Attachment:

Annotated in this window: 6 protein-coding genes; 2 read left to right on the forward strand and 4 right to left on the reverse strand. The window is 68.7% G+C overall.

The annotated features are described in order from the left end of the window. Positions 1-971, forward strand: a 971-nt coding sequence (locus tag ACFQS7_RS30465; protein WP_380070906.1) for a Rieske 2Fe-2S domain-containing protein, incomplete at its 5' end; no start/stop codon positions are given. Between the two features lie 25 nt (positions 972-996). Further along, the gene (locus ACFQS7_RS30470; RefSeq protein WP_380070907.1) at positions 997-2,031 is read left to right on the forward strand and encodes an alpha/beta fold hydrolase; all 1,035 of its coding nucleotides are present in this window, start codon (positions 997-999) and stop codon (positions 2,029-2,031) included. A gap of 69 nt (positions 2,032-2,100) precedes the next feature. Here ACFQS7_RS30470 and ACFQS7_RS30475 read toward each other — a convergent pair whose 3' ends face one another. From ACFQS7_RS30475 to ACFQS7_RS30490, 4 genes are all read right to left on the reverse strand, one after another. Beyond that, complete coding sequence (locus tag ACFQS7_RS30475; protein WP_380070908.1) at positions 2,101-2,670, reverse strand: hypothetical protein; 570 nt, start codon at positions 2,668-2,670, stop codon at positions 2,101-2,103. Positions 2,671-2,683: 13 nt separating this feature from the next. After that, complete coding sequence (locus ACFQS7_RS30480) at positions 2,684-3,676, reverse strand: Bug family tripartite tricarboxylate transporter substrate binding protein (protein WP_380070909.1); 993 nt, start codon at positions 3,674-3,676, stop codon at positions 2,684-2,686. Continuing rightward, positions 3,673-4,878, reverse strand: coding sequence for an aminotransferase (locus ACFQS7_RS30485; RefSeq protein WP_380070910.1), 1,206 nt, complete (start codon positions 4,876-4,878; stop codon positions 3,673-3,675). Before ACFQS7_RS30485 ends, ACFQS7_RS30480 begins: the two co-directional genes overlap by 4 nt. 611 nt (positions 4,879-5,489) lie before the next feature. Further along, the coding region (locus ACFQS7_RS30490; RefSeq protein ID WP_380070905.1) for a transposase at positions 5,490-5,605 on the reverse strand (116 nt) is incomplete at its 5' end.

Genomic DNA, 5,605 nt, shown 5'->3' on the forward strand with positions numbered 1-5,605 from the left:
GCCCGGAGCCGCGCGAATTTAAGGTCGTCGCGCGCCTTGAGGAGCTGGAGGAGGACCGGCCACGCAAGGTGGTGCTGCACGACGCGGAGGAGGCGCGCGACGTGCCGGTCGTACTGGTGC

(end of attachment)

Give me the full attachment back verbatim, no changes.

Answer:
Annotated in this window: 6 protein-coding genes; 2 read left to right on the forward strand and 4 right to left on the reverse strand. The window is 68.7% G+C overall.

The annotated features are described in order from the left end of the window. Positions 1-971, forward strand: a 971-nt coding sequence (locus tag ACFQS7_RS30465; protein WP_380070906.1) for a Rieske 2Fe-2S domain-containing protein, incomplete at its 5' end; no start/stop codon positions are given. Between the two features lie 25 nt (positions 972-996). Further along, the gene (locus ACFQS7_RS30470; RefSeq protein WP_380070907.1) at positions 997-2,031 is read left to right on the forward strand and encodes an alpha/beta fold hydrolase; all 1,035 of its coding nucleotides are present in this window, start codon (positions 997-999) and stop codon (positions 2,029-2,031) included. A gap of 69 nt (positions 2,032-2,100) precedes the next feature. Here ACFQS7_RS30470 and ACFQS7_RS30475 read toward each other — a convergent pair whose 3' ends face one another. From ACFQS7_RS30475 to ACFQS7_RS30490, 4 genes are all read right to left on the reverse strand, one after another. Beyond that, complete coding sequence (locus tag ACFQS7_RS30475; protein WP_380070908.1) at positions 2,101-2,670, reverse strand: hypothetical protein; 570 nt, start codon at positions 2,668-2,670, stop codon at positions 2,101-2,103. Positions 2,671-2,683: 13 nt separating this feature from the next. After that, complete coding sequence (locus ACFQS7_RS30480) at positions 2,684-3,676, reverse strand: Bug family tripartite tricarboxylate transporter substrate binding protein (protein WP_380070909.1); 993 nt, start codon at positions 3,674-3,676, stop codon at positions 2,684-2,686. Continuing rightward, positions 3,673-4,878, reverse strand: coding sequence for an aminotransferase (locus ACFQS7_RS30485; RefSeq protein WP_380070910.1), 1,206 nt, complete (start codon positions 4,876-4,878; stop codon positions 3,673-3,675). Before ACFQS7_RS30485 ends, ACFQS7_RS30480 begins: the two co-directional genes overlap by 4 nt. 611 nt (positions 4,879-5,489) lie before the next feature. Further along, the coding region (locus ACFQS7_RS30490; RefSeq protein ID WP_380070905.1) for a transposase at positions 5,490-5,605 on the reverse strand (116 nt) is incomplete at its 5' end.

Genomic DNA, 5,605 nt, shown 5'->3' on the forward strand with positions numbered 1-5,605 from the left:
GCCCGGAGCCGCGCGAATTTAAGGTCGTCGCGCGCCTTGAGGAGCTGGAGGAGGACCGGCCACGCAAGGTGGTGCTGCACGACGCGGAGGAGGCGCGCGACGTGCCGGTCGTACTGGTGC